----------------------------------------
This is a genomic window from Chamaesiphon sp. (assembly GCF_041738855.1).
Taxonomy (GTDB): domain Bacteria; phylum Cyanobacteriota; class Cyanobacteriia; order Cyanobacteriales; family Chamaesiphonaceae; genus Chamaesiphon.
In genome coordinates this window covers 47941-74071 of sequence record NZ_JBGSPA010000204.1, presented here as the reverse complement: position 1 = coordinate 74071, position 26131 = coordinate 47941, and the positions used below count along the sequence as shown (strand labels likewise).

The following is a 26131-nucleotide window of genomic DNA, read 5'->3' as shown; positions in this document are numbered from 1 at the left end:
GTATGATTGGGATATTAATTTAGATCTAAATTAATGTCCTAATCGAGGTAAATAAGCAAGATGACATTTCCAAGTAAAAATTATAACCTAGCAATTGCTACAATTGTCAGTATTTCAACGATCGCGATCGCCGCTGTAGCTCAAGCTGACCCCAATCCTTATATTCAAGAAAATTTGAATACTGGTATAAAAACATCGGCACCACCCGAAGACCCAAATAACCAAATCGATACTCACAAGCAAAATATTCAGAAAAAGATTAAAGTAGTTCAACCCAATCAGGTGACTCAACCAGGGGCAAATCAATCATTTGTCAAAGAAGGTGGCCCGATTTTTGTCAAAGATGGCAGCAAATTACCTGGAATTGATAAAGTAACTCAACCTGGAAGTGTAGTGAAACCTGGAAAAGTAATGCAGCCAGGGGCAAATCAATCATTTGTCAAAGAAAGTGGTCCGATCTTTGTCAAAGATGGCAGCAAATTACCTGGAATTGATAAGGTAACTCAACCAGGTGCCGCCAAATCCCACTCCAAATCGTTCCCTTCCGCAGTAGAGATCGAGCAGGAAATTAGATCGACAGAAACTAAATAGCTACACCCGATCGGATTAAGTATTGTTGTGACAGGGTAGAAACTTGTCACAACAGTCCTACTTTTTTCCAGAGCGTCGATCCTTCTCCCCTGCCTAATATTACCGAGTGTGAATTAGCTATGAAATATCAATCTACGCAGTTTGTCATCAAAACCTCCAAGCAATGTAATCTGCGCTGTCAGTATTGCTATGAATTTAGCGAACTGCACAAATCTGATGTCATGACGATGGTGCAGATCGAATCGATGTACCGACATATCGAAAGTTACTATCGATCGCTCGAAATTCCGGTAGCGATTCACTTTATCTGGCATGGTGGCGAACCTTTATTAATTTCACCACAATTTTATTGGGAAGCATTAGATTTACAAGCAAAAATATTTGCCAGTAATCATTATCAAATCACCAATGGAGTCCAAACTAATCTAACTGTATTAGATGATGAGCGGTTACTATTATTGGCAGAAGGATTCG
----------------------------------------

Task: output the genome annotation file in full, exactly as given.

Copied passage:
This is a genomic window from Chamaesiphon sp. (assembly GCF_041738855.1).
Taxonomy (GTDB): domain Bacteria; phylum Cyanobacteriota; class Cyanobacteriia; order Cyanobacteriales; family Chamaesiphonaceae; genus Chamaesiphon.
In genome coordinates this window covers 47941-74071 of sequence record NZ_JBGSPA010000204.1, presented here as the reverse complement: position 1 = coordinate 74071, position 26131 = coordinate 47941, and the positions used below count along the sequence as shown (strand labels likewise).

The following is a 26131-nucleotide window of genomic DNA, read 5'->3' as shown; positions in this document are numbered from 1 at the left end:
GTATGATTGGGATATTAATTTAGATCTAAATTAATGTCCTAATCGAGGTAAATAAGCAAGATGACATTTCCAAGTAAAAATTATAACCTAGCAATTGCTACAATTGTCAGTATTTCAACGATCGCGATCGCCGCTGTAGCTCAAGCTGACCCCAATCCTTATATTCAAGAAAATTTGAATACTGGTATAAAAACATCGGCACCACCCGAAGACCCAAATAACCAAATCGATACTCACAAGCAAAATATTCAGAAAAAGATTAAAGTAGTTCAACCCAATCAGGTGACTCAACCAGGGGCAAATCAATCATTTGTCAAAGAAGGTGGCCCGATTTTTGTCAAAGATGGCAGCAAATTACCTGGAATTGATAAAGTAACTCAACCTGGAAGTGTAGTGAAACCTGGAAAAGTAATGCAGCCAGGGGCAAATCAATCATTTGTCAAAGAAAGTGGTCCGATCTTTGTCAAAGATGGCAGCAAATTACCTGGAATTGATAAGGTAACTCAACCAGGTGCCGCCAAATCCCACTCCAAATCGTTCCCTTCCGCAGTAGAGATCGAGCAGGAAATTAGATCGACAGAAACTAAATAGCTACACCCGATCGGATTAAGTATTGTTGTGACAGGGTAGAAACTTGTCACAACAGTCCTACTTTTTTCCAGAGCGTCGATCCTTCTCCCCTGCCTAATATTACCGAGTGTGAATTAGCTATGAAATATCAATCTACGCAGTTTGTCATCAAAACCTCCAAGCAATGTAATCTGCGCTGTCAGTATTGCTATGAATTTAGCGAACTGCACAAATCTGATGTCATGACGATGGTGCAGATCGAATCGATGTACCGACATATCGAAAGTTACTATCGATCGCTCGAAATTCCGGTAGCGATTCACTTTATCTGGCATGGTGGCGAACCTTTATTAATTTCACCACAATTTTATTGGGAAGCATTAGATTTACAAGCAAAAATATTTGCCAGTAATCATTATCAAATCACCAATGGAGTCCAAACTAATCTAACTGTATTAGATGATGAGCGGTTACTATTATTGGCAGAAGGATTCG